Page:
Because we’re still in the midst of a redistricting session, this from Politico.com is worth noting:
The state of Arizona filed a lawsuit Thursday challenging the federal government’s authority to enforce part of the Voting Rights Act of 1965, becoming the first state to challenge the constitutionality of sections of the federal law that bars states from denying or limiting a person’s right to vote based on their race or color.
Specifically, state Attorney General Tom Horne is questioning the provision that requires U.S. Department of Justice review of all changes to that state’s election laws. Georgia is subject to the same pre-clearance requirement, which Horne declares to be archaic.
Hurricane Irene has forced the postponement of the formal unveiling of the Martin Luther King Jr. monument in Washington D.C. this weekend. But news outlets are still cranking out interview with King’s lieutenants.
Here’s former Atlanta mayor and gubernatorial candidate Andrew Young on the tea party and diplomacy, via NPR:
”I think back to Georgia. Thirty percent of people in Georgia always voted for the racist who was running. That was a vestige of the Ku Klux Klan, which became the [John] Birch Society and now is the Tea Party. We never let them win. We have always met them with a message of conscience. Like [Rep.] Maxine Waters [D-CA] might say ‘Tell ‘em [the Tea Party] to go to hell.’ I like Maxine, but it takes a real diplomat to tell them to go to hell in such a way that they look forward to the trip.
Young declined to go deeper on the topic of the tea party and race:
Right now the country is so polarized and I don’t want to be part of that polarization. I hope this didn’t come off as blanket condemnation. At the same time, those of us who have experienced in our families a century of segregation and oppression tend to be very suspicious of conservatism as being socially and morally irresponsible. We have always tended to think of them as the enemy, but the thing that characterized Martin Luther King’s ministry was that we always reached out to them and tried to understand them.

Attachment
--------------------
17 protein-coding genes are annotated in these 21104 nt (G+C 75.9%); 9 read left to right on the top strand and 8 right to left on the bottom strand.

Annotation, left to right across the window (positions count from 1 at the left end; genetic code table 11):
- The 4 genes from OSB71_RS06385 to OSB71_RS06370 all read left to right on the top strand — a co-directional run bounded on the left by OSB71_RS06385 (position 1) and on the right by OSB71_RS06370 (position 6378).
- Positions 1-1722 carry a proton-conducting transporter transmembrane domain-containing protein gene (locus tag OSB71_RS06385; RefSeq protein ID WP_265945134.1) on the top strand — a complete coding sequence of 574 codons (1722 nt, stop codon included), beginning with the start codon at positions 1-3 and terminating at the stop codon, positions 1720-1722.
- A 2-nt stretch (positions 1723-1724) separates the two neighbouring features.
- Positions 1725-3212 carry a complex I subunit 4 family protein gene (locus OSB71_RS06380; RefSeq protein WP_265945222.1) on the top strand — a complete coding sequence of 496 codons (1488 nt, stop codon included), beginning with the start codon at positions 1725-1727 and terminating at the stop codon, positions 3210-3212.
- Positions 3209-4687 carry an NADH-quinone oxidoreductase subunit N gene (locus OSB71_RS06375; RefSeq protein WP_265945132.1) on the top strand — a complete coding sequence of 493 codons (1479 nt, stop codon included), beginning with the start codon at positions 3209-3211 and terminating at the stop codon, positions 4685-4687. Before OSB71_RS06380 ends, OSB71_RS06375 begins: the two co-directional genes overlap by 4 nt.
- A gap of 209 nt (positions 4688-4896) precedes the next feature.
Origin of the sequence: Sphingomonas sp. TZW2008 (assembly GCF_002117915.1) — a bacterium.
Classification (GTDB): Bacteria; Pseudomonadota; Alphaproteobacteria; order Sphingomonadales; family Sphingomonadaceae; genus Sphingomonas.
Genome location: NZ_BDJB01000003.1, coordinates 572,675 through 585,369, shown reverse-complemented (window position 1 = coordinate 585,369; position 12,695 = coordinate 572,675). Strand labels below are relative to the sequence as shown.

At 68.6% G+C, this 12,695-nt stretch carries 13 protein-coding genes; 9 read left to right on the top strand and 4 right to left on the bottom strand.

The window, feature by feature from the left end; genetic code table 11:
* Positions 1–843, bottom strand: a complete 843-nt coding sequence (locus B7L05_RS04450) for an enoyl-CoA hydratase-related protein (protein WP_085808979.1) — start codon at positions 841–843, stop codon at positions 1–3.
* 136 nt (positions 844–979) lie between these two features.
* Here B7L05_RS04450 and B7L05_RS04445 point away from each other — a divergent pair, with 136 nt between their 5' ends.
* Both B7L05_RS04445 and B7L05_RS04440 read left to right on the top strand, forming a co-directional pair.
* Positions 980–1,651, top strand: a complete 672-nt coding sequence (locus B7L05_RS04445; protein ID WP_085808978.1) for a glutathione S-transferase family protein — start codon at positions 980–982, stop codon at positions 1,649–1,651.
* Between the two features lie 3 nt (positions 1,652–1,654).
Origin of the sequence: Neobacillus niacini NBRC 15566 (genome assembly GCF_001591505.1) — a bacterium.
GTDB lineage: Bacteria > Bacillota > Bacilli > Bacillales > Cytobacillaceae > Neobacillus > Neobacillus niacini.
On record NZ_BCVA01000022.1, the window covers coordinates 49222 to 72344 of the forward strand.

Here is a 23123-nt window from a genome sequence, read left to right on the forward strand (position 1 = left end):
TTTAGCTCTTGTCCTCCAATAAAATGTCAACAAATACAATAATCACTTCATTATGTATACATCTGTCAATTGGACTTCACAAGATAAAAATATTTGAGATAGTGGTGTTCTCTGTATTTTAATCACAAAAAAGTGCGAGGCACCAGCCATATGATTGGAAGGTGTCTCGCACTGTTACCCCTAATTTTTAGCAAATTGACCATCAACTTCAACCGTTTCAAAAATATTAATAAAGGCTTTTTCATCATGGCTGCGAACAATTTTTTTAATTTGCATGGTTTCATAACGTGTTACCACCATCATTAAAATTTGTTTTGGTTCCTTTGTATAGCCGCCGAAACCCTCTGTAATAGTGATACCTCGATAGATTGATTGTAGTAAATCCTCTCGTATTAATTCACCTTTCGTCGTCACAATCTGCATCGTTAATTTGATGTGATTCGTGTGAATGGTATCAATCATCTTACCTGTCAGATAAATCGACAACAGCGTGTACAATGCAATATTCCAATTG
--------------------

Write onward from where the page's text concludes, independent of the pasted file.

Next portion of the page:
Mike Stucka at the Macon Telegraph reports that Macon Mayor Robert Reichert and state Sen. Miriam Paris, D-Macon, paid dearly for their victories last week:
Reichert raised about $63,300 in cash since July 1, according to his campaign contribution disclosure report. In the same time period, he spent about $85,400. Reichert had also loaned his campaign $10,000. Reichert’s campaign expenditures totaled about $175,000.
On the other hand, his opponent, former Mayor C. Jack Ellis, raised about $19,500 since July 1, and he spent about $31,200 in the same time period. During the whole campaign, Ellis spent about $73,600, or about two-fifths of the amount Reichert spent….
Since July 1, Paris had reported raising about $29,000 in cash. In the same time period, [former state Rep. David] Lucas reported raising $8,900, or about a third as much as Paris. Total amounts raised for the campaigns were reported as $8,900 for Lucas and about $58,500 for Paris. Paris reported spending about $50,000 on the campaign, while Lucas reported no spending in the latest report.
The Georgia State Patrol has again cleared Arcade’s police department of an accusation that the city runs a speed trap along U.S. Highway 129, according to the Athens Banner-Herald.
The State Patrol, which regulates radar use by police departments, has investigated allegations that Arcade is operating a speed trap four times since the late 1990s. Investigators have never found any illegal practices.
Members of Georgia’s ethics commission are set to interview two finalists to fill its top staff position, according to the Associated Press.
The finalists for executive secretary are:
—Holly LaBerge, of Senoia, director of government relations for the Georgia Public Defender Standards Council.
—Jerry Presley, a public policy consultant who owns his own firm in Nicholson.
The commission will interview the two at a closed-door meeting Friday and could announce afterward that it is hiring one of them.
The AJC’s Politifact Georgia today takes a look this statement from U.S. Suregeon General Regina Benjamin: “The United States death rate is two-and-a-half times higher for those who do not have a high school education.”
- By Jim Galloway, Political Insider